Domestic retail banking
The net profit of domestic retail banking in the first six months of 2015 amounted to EUR 1,073 million, up EUR 732 million from the first half of 2014. In the savings market, our market share was under pressure. The market share in mortgages started to pick up again, as did our market share in the trade, industry and services sector. The Dutch economy grew in the first half of 2015, reflecting increased exports and the growth of domestic spending, stimulated by the improving housing market. Business investments lagged behind economic developments and the relatively low interest rate on savings continued to prompt retail customers to make comparatively large repayments on their mortgages. Additional mortgage repayments by our customers amounted to approximately EUR 2 billion. This led to a 1% decrease of the domestic loan portfolio to EUR 287.0 billion. Amounts due to customers increased by 2% to EUR 212.4 billion. The economic recovery was clearly manifest in the development of loan impairment charges: these fell by EUR 584 million in the first half of 2015 to EUR -6 million. The decline was partly the result of the sale of assets, which led to a release of the relevant allowances.
Wholesale banking and international retail banking
An impairment of EUR 600 million was recognised on the goodwill relating to RNA (Rabobank National Association). Without this impairment, the net result of the wholesale banking and international retail banking division for the first six months of 2015 was a profit of EUR 310 million, EUR 79 million lower in comparison with the same period in 2014. Net profit from Treasury operations declined, while the result at Wholesale, Rural & Retail was higher than in the first half of 2014. Loan impairment charges increased by EUR 95 million to EUR 273 million, or 54 basis points of the average loan portfolio, which is equal to the long-term average.
The close cooperation with partners, the specialisation in a limited number of industries and the balanced spread of its activities across several regions again led to a strong result for DLL in the first half of 2015. The leasing segment recorded net profit of EUR 247 million for the first six months of 2015, up 11% from the same period last year. The activities of DLL grew; the lease portfolio increased by 6% to EUR 34.9 billion, partly due to exchange rate effects. The share of food and agri in the lease portfolio was stable at 32%.
The net profit of the real estate segment came to EUR 98 million. In the same period last year, there was a net loss of EUR 90 million. The higher profit is mostly due to the decline in loan impairment charges. It was announced at the start of 2015 that FGH Bank would be integrated within Rabobank as a centre of expertise for financing commercial real estate. Financing commercial real estate will continue to be an important activity for Rabobank, albeit at lower volume.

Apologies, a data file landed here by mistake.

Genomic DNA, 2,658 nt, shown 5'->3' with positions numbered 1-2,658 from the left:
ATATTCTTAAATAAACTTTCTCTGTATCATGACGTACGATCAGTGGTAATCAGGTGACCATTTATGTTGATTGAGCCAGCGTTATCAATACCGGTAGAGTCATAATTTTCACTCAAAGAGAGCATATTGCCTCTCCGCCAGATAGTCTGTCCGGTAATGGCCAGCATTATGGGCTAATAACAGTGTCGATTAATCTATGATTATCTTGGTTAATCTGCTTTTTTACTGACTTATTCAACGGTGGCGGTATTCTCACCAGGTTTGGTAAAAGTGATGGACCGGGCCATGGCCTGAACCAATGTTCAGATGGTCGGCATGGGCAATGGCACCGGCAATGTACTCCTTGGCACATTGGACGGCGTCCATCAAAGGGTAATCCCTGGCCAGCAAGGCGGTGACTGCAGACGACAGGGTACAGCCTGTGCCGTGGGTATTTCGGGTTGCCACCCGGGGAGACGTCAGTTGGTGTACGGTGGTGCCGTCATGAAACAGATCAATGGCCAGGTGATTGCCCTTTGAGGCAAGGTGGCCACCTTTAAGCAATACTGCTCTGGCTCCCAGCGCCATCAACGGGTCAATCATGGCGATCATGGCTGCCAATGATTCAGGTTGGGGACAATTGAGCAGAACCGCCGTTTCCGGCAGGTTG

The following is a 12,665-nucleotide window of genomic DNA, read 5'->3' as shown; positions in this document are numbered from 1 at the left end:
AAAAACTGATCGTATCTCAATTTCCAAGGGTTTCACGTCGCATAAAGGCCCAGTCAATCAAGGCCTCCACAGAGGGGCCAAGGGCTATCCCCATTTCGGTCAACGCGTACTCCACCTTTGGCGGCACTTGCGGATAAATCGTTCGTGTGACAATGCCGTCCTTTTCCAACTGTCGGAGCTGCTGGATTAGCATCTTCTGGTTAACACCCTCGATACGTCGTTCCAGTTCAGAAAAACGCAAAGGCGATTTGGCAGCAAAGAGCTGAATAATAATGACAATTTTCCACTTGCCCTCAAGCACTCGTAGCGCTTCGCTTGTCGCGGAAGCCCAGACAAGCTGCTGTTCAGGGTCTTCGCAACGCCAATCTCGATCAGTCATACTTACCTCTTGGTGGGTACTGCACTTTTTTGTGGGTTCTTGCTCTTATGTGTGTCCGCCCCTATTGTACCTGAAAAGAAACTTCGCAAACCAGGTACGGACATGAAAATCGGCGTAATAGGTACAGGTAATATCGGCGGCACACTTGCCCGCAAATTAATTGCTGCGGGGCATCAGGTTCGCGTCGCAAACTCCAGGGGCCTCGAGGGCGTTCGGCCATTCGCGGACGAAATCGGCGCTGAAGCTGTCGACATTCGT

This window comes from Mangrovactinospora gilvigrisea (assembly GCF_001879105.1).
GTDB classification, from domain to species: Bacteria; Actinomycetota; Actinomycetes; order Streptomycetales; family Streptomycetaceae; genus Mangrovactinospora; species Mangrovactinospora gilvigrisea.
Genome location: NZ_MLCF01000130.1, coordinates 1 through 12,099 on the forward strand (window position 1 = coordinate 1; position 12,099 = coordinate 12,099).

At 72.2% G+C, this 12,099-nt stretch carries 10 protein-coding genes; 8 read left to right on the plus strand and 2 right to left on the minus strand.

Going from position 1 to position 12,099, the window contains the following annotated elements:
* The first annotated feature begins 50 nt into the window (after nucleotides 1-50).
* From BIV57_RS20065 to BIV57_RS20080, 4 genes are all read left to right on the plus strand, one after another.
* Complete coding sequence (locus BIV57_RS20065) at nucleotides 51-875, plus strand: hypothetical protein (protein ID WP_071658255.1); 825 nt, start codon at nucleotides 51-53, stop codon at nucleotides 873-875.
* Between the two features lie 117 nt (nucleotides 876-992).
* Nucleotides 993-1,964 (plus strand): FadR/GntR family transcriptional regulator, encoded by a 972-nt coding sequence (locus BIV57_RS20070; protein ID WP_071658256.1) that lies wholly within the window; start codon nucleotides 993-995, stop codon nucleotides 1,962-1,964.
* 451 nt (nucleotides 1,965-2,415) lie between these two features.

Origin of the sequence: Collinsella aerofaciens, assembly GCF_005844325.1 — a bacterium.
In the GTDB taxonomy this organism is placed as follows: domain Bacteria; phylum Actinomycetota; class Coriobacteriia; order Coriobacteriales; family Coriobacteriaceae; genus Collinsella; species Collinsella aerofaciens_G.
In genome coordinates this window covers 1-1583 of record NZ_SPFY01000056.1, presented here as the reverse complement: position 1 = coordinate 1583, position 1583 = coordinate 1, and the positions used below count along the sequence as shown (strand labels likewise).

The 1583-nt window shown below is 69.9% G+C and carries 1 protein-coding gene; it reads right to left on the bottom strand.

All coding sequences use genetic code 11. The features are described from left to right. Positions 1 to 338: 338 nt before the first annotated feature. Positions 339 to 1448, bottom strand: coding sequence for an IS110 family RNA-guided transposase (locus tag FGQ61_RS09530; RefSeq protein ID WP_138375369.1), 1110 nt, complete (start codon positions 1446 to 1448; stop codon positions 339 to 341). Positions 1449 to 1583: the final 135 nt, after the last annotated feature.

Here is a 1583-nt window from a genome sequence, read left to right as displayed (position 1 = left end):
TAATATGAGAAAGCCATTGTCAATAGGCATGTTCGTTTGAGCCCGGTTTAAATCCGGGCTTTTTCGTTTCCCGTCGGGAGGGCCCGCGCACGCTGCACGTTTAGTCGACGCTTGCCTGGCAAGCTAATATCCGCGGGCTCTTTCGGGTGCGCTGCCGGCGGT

After two years of recession, the Dutch economy returned to growth in 2014. Exports were the main driver behind this growth. Economic growth in the Netherlands will be more broadly based in 2015 and 2016, with both private consumption and private investment also contributing to the Dutch economic recovery. But there are still points of concern. The number of bankruptcies and the unemployment rate in the Netherlands remain relatively high despite a downward trend. While many of our customers now have better prospects, the damage inflicted by the crisis has not yet been fully repaired.
Low levels of private consumption have been a major weakness in the Dutch economy in recent years. Relatively high debt positions, falling house prices, government spending cuts and increases in the tax and insurance burden have resulted in decreasing or stagnating consumption over the past five years. We do, however, expect to see private consumption once again contribute to Dutch economic recovery both this year and next. House prices in the Netherlands have once again begun to rise. While we do not expect the rise in house sales in 2015 and 2016 to be as strong as in 2014, we do foresee a continued rise in Dutch house prices. As a result the number of Dutch households with mortgage debt greater than the value of their homes will decrease further. The economic recovery can also be seen in the Dutch labour market. We expect to see a further increase in employment in the private sector and consequently a decrease in the unemployment rate in the Netherlands.
We expect that our customers will continue to make relatively large repayments on their mortgages. We are consequently taking the possibility of a slight contraction of lending into account for the rest of this year. This is also expected to result in a limited decrease in amounts due to customers. As in recent years, the bank tax in the fourth quarter will constitute an additional expense, as will the contribution to the deposit guarantee scheme. We remain optimistic regarding the development of the result over the long term.